Not getting GPS satellite lock? Takes a long time to get a 3D fix? Here’s how I change configurations in my GPS modules to improve GPS performance on my FPV drones. If you are having the same issue you can give it a try.
Just to give you an idea how much improvement it gave me, I did it on one of my 5″ with BN220 GPS.
Before this mod, I used to get a 3D fix in around 2 minutes, with a maximum satellites of 14. After applying the settings described in this post, I now get a 3D fix in around 1 minute, with a maximum satellites of 23 (with VTX antenna blasting 1200mW 3cm on top of it!). I also used to get 0 satellite lock inside the house, now I get 8-10 on a good day!
Disclaimer: oscarliang.com is not responsible for any loss or damage caused by following instructions on this page, your use of the information on this page is at your own risk.
There are affiliate product links in this post, it doesn’t cost you extra but gives me a small commission when you buy from these links. It helps to keep the website going.
If you don’t want to go through any of these non-sense, just get a new GPS with M10 chip, they perform exceptionally well out of the box compared to M8 chip based GPS like the BN220 and BN880. Here is some testing I’ve done: https://oscarliang.com/gps-review-1/
Table of Contents
Which GPS Receiver?
You can configure the Beitian BN220 and BN880 using u-center. BN880 is larger, heavier and more expensive, but it has a built-in compass. Betaflight doesn’t require a compass, so BN220 is generally good enough.
Buy the Beitian BN220 here:
- AliExpress: https://s.click.aliexpress.com/e/_DENus9Z
- Banggood: http://bit.ly/2nD6QxP
- Amazon: https://amzn.to/3Xelr1F
Buy the Beitian BN880 here:
If you want to configure your GPS, then the BN180 is a no-go as it doesn’t save configuration changes due to the lack of flash memory.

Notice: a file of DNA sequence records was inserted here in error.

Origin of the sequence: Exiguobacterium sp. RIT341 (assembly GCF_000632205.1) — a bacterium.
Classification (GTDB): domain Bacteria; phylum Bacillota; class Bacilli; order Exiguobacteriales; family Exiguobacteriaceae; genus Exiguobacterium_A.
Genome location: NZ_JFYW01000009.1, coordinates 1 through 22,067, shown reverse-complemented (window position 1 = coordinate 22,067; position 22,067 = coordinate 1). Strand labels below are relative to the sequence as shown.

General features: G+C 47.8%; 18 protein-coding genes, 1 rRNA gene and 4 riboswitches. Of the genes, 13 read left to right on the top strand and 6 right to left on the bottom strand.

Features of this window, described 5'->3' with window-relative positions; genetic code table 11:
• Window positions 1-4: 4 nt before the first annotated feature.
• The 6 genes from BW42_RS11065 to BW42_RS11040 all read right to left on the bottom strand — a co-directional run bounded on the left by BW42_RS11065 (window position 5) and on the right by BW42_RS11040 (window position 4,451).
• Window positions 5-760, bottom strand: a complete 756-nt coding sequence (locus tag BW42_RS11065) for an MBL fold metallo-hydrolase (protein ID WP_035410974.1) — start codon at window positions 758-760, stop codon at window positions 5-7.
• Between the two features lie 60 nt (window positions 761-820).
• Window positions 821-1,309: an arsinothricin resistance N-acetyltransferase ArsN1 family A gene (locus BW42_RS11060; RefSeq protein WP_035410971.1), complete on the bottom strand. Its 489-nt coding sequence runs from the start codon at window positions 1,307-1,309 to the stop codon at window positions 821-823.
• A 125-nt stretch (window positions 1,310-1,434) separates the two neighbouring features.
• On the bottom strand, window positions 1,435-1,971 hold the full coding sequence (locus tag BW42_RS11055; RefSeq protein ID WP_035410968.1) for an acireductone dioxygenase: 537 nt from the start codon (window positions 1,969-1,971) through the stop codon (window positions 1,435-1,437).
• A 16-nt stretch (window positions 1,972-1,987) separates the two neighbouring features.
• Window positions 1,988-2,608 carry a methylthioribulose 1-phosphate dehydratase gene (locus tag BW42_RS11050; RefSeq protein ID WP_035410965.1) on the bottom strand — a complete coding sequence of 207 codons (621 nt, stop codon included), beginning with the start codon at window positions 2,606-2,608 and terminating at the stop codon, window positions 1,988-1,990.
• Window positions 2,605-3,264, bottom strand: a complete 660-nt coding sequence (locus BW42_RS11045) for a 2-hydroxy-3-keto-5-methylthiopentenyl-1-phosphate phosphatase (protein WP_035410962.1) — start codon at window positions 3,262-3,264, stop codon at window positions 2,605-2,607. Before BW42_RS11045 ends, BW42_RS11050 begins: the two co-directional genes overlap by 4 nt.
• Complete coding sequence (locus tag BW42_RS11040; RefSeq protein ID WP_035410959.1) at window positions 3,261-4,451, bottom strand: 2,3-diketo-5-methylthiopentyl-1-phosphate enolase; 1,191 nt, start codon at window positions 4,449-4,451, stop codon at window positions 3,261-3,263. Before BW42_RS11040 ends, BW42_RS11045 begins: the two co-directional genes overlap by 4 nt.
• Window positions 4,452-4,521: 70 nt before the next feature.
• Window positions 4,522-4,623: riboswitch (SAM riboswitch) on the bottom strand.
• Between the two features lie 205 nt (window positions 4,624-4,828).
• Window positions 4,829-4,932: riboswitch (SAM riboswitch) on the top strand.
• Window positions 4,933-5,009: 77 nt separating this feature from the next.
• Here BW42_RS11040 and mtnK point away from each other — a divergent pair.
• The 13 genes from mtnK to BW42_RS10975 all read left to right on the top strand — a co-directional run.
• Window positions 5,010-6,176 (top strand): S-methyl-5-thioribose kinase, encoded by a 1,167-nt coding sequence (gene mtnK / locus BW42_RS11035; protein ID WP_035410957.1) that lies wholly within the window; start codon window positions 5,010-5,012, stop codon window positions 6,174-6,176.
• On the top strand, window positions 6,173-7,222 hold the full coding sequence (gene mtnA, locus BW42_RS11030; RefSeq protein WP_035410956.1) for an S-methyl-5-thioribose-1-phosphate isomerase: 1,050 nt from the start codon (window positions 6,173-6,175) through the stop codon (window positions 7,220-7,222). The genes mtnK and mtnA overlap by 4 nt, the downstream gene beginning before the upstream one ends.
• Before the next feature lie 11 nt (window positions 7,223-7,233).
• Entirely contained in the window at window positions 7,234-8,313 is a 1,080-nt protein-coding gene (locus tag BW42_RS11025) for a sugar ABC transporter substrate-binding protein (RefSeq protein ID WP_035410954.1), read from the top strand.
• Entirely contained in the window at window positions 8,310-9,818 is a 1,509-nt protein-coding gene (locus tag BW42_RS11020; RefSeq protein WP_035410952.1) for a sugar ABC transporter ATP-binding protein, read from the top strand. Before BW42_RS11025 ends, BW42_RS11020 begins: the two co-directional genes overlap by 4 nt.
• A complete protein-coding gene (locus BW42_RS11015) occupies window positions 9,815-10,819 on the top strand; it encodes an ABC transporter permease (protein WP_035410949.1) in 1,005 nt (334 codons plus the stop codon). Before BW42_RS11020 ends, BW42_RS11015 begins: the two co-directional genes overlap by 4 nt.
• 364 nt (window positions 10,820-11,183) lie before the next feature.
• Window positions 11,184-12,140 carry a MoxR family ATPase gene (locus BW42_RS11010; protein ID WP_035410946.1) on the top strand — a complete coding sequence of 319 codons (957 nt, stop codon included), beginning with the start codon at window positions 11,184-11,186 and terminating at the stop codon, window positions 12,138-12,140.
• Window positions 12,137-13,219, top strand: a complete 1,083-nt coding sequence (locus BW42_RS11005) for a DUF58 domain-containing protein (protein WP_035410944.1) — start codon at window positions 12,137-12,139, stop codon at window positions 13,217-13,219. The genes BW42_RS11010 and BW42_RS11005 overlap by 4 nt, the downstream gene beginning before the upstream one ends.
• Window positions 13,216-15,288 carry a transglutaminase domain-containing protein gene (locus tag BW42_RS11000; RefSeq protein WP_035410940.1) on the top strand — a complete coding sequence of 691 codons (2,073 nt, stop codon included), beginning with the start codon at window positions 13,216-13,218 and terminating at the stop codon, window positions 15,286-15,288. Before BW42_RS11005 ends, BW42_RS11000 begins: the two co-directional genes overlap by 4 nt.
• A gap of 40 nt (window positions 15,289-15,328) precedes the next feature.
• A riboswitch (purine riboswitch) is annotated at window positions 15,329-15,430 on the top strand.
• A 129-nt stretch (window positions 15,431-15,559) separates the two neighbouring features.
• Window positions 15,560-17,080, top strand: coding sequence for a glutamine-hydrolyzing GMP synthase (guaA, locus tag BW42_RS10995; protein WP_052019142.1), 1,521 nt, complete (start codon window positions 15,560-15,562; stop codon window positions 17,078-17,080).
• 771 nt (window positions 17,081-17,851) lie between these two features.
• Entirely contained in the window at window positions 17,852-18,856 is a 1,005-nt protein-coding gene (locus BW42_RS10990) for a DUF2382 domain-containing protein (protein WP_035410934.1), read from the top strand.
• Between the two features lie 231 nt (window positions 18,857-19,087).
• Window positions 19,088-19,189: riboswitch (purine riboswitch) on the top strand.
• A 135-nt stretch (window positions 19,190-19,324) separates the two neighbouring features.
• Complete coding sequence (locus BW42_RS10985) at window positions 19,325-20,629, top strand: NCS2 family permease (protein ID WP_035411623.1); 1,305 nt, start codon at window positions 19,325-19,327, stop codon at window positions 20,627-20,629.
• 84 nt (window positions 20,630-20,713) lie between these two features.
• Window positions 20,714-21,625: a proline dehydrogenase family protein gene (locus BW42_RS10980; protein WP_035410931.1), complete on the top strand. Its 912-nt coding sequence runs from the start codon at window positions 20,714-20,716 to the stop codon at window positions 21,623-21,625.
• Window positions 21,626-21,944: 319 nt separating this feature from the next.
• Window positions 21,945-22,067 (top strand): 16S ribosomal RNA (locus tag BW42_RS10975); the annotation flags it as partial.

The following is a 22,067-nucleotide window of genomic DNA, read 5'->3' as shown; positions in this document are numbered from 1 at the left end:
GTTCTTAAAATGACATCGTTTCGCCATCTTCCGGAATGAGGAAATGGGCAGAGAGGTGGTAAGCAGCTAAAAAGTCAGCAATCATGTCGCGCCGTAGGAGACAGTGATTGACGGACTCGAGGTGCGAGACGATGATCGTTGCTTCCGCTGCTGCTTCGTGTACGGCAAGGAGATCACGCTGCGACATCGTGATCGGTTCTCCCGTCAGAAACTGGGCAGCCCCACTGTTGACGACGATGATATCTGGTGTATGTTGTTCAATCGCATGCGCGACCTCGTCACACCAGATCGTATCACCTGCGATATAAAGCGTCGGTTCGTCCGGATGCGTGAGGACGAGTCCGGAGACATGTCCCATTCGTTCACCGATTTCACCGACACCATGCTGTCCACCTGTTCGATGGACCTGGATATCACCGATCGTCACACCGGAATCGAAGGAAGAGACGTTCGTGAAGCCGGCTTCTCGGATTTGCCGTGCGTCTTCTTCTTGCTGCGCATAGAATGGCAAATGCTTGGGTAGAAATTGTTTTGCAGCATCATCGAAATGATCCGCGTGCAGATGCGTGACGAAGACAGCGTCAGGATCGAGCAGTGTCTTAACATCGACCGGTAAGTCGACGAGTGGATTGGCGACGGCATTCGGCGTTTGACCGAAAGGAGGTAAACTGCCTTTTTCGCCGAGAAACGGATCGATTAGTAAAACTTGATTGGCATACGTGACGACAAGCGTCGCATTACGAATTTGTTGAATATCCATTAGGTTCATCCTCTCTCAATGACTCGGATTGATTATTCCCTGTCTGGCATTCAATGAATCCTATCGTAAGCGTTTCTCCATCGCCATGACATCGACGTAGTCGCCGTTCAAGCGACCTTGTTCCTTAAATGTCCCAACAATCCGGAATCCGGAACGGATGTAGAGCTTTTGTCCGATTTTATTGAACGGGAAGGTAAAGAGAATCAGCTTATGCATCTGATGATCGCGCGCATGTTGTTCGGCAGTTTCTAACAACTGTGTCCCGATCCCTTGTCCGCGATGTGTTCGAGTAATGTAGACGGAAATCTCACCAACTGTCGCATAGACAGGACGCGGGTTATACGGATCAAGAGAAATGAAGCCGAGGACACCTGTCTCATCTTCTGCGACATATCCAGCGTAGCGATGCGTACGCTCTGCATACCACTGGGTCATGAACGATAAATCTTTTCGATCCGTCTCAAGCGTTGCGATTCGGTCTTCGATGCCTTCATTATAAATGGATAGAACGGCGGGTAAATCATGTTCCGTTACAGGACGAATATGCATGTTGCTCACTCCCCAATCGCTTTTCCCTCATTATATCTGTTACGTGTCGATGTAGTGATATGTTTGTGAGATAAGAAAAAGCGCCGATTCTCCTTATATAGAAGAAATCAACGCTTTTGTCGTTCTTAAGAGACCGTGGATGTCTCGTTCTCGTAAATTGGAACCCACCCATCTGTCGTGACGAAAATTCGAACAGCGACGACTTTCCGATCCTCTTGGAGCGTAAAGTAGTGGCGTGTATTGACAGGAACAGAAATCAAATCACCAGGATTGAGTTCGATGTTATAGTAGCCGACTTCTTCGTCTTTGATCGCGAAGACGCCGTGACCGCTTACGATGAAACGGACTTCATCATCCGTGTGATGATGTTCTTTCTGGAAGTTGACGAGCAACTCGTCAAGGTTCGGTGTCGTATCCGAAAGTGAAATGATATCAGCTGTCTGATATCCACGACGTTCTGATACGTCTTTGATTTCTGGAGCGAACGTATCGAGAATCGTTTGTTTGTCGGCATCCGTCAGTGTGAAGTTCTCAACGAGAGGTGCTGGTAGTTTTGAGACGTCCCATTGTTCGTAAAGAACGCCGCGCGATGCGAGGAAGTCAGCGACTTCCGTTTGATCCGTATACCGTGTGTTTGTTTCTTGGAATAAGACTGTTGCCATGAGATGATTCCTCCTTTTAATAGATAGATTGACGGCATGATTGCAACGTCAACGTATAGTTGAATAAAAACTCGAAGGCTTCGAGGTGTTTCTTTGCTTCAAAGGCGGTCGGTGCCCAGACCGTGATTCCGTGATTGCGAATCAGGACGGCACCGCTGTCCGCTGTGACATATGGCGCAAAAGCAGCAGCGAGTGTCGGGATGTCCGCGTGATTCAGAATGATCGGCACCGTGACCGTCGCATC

The software used to program GPS modules is called u-center. For GPS with M8 chips (such as the BN220 and BN880), we need V22.07 (NOT the V2).
Download here: https://www.u-blox.com/en/product/u-center
You will need an FTDI adapter to program the GPS module, it’s only a few bucks.
Buy an FTDI adapter here:
You can use your flight controller to program your GPS (more later), but you can’t change baud rate. I still recommend getting an FTDI adapter, it’s a versatile and useful tool to have around. You can also use an Arduino board loaded with custom code, but it’s more complicated than using a plug-and-play FTDI adapter. Feel free to google it I won’t go into detail here.
The cable that comes with the BN-220 is plug and play with the FTDI adapter, no soldering required. If you need this cable, you can make it yourself with pre-crimped JST SH1.0 wires: https://amzn.to/3HFWXI8
The connections are:
- 5V to 5V
- GND to GND
- TX to RX
- RX to TX
Make sure to set the jumper to 5V in the FTDI adapter.
Open Device Manager in Windows and pay attention to Ports (COM and LPT). As you connect the FTDI to your computer via USB cable, a new COM port should appear.
Generally, you shouldn’t need to worry about driver if your computer is already working with your flight controller, which means driver is already installed. But if driver is needed, you will see a warning sign icon on that COM port.
Connecting GPS in U-Center
Open u-center, click “Receiver” and enable Autobauding.
In the same dropdown menu, click the first option “Connection“, and select your FTDI COM port. If it works, the connection icon on the top left should turn green. On the bottom, u-center will update the type of GPS chip, COM port, Baudrate and which protocol (NMEA or UBLX) it’s using at the bottom of the screen.
One way to know if the GPS is connected successfully, is to check this window if you are getting any data through. If not, wait a minute, if still nothing, try a different baud rate and check your wiring.
Backup and Restore Configurations
Make sure you backup your current GPS configurations before making any changes, if anything goes wrong you can go back.
Go to Tools, Receiver Configuration.
To backup, select a location to save the file and click “Transfer GNSS -> File“. A new window will pop up to show progress, ignore errors “message rejected” which is normal.
To restore configuration, go to Tools, Receiver Configuration, select the configuration file that you want to restore, and hit “Transfer file -> GNSS“.
If you have multiple GPS modules, you can also save the optimized configuration and just apply it to all of your GPS without repeating the whole process.
How to Save Configuration Changes